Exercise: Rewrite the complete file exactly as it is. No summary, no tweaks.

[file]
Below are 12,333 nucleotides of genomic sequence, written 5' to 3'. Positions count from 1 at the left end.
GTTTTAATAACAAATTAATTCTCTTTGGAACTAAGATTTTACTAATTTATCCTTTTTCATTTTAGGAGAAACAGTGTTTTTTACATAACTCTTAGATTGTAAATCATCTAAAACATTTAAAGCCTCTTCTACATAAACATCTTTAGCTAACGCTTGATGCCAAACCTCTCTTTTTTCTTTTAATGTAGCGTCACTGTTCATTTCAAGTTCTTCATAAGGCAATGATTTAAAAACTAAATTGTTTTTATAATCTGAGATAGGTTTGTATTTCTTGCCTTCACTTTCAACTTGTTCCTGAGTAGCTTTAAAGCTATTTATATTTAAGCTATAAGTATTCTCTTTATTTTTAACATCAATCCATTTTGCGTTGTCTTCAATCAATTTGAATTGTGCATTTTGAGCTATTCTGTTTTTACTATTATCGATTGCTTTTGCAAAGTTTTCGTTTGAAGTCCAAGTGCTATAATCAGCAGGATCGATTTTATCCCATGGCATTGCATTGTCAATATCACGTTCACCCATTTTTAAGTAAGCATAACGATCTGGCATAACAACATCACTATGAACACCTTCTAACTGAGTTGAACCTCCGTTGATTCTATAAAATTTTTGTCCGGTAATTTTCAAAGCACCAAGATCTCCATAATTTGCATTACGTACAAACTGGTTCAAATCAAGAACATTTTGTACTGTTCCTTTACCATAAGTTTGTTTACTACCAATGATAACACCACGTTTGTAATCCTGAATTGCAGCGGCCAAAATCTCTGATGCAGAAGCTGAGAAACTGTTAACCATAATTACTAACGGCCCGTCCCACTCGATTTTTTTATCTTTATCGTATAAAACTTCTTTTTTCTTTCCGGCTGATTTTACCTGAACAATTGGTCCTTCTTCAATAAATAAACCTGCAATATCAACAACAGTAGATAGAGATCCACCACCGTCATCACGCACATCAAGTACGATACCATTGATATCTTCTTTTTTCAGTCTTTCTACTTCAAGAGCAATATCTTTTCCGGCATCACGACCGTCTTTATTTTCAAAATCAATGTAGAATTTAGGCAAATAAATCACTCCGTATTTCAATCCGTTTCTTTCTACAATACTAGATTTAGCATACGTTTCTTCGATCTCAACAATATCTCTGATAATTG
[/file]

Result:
Below are 12,333 nucleotides of genomic sequence, written 5' to 3'. Positions count from 1 at the left end.
GTTTTAATAACAAATTAATTCTCTTTGGAACTAAGATTTTACTAATTTATCCTTTTTCATTTTAGGAGAAACAGTGTTTTTTACATAACTCTTAGATTGTAAATCATCTAAAACATTTAAAGCCTCTTCTACATAAACATCTTTAGCTAACGCTTGATGCCAAACCTCTCTTTTTTCTTTTAATGTAGCGTCACTGTTCATTTCAAGTTCTTCATAAGGCAATGATTTAAAAACTAAATTGTTTTTATAATCTGAGATAGGTTTGTATTTCTTGCCTTCACTTTCAACTTGTTCCTGAGTAGCTTTAAAGCTATTTATATTTAAGCTATAAGTATTCTCTTTATTTTTAACATCAATCCATTTTGCGTTGTCTTCAATCAATTTGAATTGTGCATTTTGAGCTATTCTGTTTTTACTATTATCGATTGCTTTTGCAAAGTTTTCGTTTGAAGTCCAAGTGCTATAATCAGCAGGATCGATTTTATCCCATGGCATTGCATTGTCAATATCACGTTCACCCATTTTTAAGTAAGCATAACGATCTGGCATAACAACATCACTATGAACACCTTCTAACTGAGTTGAACCTCCGTTGATTCTATAAAATTTTTGTCCGGTAATTTTCAAAGCACCAAGATCTCCATAATTTGCATTACGTACAAACTGGTTCAAATCAAGAACATTTTGTACTGTTCCTTTACCATAAGTTTGTTTACTACCAATGATAACACCACGTTTGTAATCCTGAATTGCAGCGGCCAAAATCTCTGATGCAGAAGCTGAGAAACTGTTAACCATAATTACTAACGGCCCGTCCCACTCGATTTTTTTATCTTTATCGTATAAAACTTCTTTTTTCTTTCCGGCTGATTTTACCTGAACAATTGGTCCTTCTTCAATAAATAAACCTGCAATATCAACAACAGTAGATAGAGATCCACCACCGTCATCACGCACATCAAGTACGATACCATTGATATCTTCTTTTTTCAGTCTTTCTACTTCAAGAGCAATATCTTTTCCGGCATCACGACCGTCTTTATTTTCAAAATCAATGTAGAATTTAGGCAAATAAATCACTCCGTATTTCAATCCGTTTCTTTCTACAATACTAGATTTAGCATACGTTTCTTCGATCTCAACAATATCTCTGATAATTG